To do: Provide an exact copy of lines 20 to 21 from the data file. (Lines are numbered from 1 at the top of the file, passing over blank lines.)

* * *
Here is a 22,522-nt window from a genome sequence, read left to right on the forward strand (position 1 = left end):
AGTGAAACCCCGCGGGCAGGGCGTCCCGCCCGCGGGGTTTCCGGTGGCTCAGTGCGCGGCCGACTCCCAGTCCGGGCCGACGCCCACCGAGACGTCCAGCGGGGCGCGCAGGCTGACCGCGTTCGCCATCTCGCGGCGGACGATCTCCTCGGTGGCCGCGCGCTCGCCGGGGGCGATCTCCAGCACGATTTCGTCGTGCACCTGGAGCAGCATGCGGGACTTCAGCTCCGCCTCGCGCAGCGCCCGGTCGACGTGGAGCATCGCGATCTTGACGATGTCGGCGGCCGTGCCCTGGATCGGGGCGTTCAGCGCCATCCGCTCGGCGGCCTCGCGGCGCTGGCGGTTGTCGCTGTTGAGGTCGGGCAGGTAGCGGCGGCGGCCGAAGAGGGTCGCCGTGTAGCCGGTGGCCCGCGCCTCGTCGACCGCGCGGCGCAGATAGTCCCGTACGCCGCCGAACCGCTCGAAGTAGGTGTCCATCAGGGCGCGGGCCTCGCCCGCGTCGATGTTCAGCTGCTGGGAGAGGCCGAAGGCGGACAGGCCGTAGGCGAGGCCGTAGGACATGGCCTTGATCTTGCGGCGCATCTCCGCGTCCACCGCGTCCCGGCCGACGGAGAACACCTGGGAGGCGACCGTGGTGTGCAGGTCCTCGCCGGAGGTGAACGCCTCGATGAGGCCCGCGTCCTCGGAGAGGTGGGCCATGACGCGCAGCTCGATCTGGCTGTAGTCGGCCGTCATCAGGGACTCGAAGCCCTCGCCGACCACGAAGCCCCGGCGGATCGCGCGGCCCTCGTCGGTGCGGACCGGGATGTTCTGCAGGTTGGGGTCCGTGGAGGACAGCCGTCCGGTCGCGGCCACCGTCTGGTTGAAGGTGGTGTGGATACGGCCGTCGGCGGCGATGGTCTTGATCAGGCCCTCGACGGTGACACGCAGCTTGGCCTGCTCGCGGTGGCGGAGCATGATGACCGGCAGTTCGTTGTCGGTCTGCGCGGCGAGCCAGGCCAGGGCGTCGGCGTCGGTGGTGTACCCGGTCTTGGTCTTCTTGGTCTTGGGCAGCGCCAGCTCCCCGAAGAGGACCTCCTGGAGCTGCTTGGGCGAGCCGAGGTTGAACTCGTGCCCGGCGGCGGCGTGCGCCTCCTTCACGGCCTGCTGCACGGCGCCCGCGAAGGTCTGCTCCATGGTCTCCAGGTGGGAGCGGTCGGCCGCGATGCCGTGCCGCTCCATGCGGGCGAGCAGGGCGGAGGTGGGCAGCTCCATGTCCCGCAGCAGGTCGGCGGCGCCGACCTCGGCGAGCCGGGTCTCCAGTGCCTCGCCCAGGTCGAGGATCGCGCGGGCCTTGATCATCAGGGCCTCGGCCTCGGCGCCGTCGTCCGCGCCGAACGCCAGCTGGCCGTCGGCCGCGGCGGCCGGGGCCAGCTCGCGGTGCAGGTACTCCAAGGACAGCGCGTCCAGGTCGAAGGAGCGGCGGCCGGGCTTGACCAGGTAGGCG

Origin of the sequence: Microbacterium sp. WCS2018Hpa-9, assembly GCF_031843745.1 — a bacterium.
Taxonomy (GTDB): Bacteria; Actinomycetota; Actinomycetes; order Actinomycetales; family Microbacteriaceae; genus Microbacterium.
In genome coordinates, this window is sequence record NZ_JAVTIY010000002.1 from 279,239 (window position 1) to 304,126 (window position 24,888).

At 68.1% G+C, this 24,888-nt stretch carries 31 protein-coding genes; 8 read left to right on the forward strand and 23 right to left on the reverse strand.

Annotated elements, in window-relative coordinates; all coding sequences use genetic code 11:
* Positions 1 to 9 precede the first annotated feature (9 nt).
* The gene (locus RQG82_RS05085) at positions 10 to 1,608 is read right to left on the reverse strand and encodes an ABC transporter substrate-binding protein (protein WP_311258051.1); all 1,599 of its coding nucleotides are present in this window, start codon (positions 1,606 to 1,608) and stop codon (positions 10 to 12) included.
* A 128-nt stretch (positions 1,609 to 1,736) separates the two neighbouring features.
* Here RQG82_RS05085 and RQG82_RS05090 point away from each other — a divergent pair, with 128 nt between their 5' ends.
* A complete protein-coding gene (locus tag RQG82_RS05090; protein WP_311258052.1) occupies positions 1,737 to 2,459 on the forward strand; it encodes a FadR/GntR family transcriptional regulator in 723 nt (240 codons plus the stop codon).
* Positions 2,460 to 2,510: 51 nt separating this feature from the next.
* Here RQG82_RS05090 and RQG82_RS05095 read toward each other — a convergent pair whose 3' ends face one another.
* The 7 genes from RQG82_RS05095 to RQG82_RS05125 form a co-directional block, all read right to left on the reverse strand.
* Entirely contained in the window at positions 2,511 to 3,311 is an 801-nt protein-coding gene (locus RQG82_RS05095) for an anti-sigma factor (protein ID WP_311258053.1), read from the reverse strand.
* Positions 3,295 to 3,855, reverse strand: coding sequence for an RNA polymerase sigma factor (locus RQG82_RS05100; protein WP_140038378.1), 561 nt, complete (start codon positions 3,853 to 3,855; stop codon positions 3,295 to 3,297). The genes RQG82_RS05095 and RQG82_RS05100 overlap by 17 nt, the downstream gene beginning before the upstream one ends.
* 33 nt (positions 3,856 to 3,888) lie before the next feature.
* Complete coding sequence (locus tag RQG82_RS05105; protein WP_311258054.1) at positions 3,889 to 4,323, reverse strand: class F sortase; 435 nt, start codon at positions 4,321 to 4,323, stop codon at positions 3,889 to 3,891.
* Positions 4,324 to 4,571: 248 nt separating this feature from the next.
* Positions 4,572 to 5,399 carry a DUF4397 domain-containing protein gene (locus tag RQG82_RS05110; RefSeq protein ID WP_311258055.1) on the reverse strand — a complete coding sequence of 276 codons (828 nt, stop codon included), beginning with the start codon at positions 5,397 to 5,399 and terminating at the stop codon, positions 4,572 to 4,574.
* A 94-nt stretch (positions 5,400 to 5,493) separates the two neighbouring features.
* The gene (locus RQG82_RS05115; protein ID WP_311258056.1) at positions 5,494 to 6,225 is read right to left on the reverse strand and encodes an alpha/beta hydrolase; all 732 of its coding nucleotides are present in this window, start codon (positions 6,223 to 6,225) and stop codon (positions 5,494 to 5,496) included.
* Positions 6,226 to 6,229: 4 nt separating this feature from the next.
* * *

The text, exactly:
* Positions 4,324 to 4,571: 248 nt separating this feature from the next.
* Positions 4,572 to 5,399 carry a DUF4397 domain-containing protein gene (locus tag RQG82_RS05110; RefSeq protein ID WP_311258055.1) on the reverse strand — a complete coding sequence of 276 codons (828 nt, stop codon included), beginning with the start codon at positions 5,397 to 5,399 and terminating at the stop codon, positions 4,572 to 4,574.